The West Wing: “College Kids”
-

The West Wing: “College Kids”

I’ve often thought there are two types of people in the world: Those who loved high school and hated college, and those who loved college and hated high school. (I’ve also, on occasion, been totally wrong, and when I say this people angrily point out that they hated both, or they say they loved both and quip, “So, what, you think there’s something wrong with me?!” To those people I have deeply offended with my gross generalization, I’m sorry, but c’mon, it’s pretty much everyone.)

Now that the parenthetical is over, I can say, without making this story longer than it has to be, that I hated most aspects of high school, but loved almost every minute of college. It was the first time I felt like I was a part of a community, where people who also craved this in high school were eager to get to know one another. With giddy enthusiasm, those first few weeks of college involved my friends and I letting each other in on the modest gossip of my university.

I say this because “College Kids” captures a few of those moments, too: When characters are so ready to share their secrets with others—either because they have to or because they want to—they’re just about to burst. Leo decides to trust Jordan, his lawyer from the Bartlet interrogations, with the information that the United States took out Qumar’s president and buried his plane. Bartlet, having decided to hire Deborah Fiderer as the replacement for Mrs. Landingham, reads the results of a questionnaire she took at a previous job; though she gave some troublesome answers, he decides to string her along before ultimately letting her know she’s all right in his book. Meanwhile, Toby and Josh have the simultaneous idea to make college tuition tax-deductible. And when they finally, finally persuade everyone on the team to take the issue to Leo, Toby can hardly contain himself before calling Matt Kelley, the man they met at the bar in the last episode.

The West Wing often treads into wish-fulfillment, fantasy-government land, so even though the notion that one conversation with one guy would have such a ripple effect at the White House is pretty ridiculous, the plight of Matt Kelley takes center stage. Basically, during their time off after spending 20 hours in Indiana, Toby and Josh both read an article in the paper, and decided independently that they should make tuition tax-deductible. Not just a little bit, not just partially, but the entire thing. This isn’t a time for half-measures—this is an election year, the time for full-measures. (I told you this was fantasy government.) So they set off to try and convince the others that it would be in the president’s best interest, first discovering that they can close a loophole that allows fat cat executives to write off their bonuses. Paying for cheap college tuition for the 99 percent by making things only slightly more inconvenient for the one percent? It’s uncanny how much the Bartlet administration mirrors what the Obama administration should be.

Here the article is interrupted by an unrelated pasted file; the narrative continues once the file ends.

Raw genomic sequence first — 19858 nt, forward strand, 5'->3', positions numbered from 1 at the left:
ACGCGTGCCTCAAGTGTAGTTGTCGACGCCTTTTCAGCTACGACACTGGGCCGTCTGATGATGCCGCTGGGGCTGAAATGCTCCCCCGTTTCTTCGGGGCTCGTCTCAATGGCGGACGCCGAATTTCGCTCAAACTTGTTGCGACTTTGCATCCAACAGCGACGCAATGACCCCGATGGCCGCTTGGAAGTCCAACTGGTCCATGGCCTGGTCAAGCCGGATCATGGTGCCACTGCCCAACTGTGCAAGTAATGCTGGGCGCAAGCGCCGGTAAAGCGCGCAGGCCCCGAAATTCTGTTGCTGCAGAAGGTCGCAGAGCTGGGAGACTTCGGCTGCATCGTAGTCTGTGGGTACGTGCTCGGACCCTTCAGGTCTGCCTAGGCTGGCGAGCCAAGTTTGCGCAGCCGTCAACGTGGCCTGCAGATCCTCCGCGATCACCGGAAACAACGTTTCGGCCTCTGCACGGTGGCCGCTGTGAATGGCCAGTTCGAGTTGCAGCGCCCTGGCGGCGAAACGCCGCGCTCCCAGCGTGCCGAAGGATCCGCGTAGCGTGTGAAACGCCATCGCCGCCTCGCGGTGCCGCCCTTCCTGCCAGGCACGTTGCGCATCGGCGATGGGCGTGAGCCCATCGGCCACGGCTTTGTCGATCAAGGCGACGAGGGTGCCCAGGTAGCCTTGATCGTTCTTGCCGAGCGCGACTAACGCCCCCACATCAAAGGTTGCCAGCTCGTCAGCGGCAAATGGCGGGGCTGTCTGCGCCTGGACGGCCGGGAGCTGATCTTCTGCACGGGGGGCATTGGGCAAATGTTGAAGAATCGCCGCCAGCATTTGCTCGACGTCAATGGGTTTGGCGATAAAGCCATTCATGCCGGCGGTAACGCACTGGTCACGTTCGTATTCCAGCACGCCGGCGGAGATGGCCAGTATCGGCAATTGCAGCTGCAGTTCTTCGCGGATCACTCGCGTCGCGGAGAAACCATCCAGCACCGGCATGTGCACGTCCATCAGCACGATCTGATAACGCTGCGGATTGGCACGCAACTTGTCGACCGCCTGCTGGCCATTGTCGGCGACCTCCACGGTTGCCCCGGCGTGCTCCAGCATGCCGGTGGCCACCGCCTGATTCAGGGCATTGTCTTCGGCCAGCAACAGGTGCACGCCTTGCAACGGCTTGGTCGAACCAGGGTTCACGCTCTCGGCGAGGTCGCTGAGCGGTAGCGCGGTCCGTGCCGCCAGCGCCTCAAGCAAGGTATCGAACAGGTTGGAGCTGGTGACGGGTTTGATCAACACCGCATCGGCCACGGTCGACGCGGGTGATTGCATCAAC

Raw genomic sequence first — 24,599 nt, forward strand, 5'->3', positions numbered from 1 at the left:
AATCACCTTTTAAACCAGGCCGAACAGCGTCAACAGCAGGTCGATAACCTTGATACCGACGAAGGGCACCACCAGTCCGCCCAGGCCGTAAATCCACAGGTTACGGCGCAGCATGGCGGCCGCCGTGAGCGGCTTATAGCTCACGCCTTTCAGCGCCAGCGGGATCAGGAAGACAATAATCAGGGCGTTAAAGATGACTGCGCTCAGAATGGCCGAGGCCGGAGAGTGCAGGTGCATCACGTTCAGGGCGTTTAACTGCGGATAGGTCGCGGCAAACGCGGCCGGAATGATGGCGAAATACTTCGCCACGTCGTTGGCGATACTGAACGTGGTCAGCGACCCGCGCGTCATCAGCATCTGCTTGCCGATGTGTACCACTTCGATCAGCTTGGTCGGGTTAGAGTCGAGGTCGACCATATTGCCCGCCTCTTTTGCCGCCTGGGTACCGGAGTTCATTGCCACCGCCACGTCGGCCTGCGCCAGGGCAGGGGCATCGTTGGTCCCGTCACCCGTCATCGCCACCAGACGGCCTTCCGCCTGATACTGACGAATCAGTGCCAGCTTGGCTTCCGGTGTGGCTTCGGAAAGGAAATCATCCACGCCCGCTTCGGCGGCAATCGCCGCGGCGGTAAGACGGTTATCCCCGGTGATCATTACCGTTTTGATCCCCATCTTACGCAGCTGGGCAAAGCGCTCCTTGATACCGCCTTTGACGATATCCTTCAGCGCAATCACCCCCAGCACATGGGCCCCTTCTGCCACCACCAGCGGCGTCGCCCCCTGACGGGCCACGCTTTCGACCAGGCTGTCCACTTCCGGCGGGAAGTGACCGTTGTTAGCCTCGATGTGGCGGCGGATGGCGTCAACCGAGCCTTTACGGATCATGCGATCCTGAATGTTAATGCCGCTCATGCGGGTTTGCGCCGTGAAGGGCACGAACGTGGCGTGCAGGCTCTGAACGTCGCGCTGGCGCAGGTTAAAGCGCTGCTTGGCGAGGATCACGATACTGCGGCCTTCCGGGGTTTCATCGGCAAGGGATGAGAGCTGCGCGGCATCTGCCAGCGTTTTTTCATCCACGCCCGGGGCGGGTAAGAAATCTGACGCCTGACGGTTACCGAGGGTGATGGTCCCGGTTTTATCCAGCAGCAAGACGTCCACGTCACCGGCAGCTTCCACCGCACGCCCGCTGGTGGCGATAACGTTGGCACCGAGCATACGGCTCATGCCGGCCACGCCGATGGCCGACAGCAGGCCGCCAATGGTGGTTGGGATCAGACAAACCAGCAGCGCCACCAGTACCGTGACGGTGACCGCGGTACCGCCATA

People have their doubts. Sam claims it’ll be impossible to sell this as a bill because those same millionaires who will be losing their bonus write-off are the ones who fund just about everything else. CJ just has general doubts. But every time they reach an obstacle, Toby—always one to fixate on things—brings up Matt Kelley: His story, his plight, the fact that they had a beer with him. And each time, as if he were this administration’s Joe The Plumber, their hearts melt. “Of course we can do this,” they all say. For Matt Kelley. And as quickly as CJ can say, “Let’s take this to Leo,” Toby is off to a pay phone to share the good news with the man himself.

I found myself wanting this idea to be realized; after all, I’m not made of stone, and I want people to afford college, even if it’s fictional. But as much as “20 Hours In America” irked me with its “We are big-city folk flabbergasted by you small-time people” undertone, “College Kids” leans a bit too heavily on the notion that one person can make a difference in politics. Yes, it’s true. That’s why people vote. That’s why young people don’t vote. That’s why CJ hosts a “Rock The Vote” rally starring some of the early 2000s most famous musicians like Barenaked Ladies, Aimee Mann, and Single Cell Paramecium (Donna’s favorite!).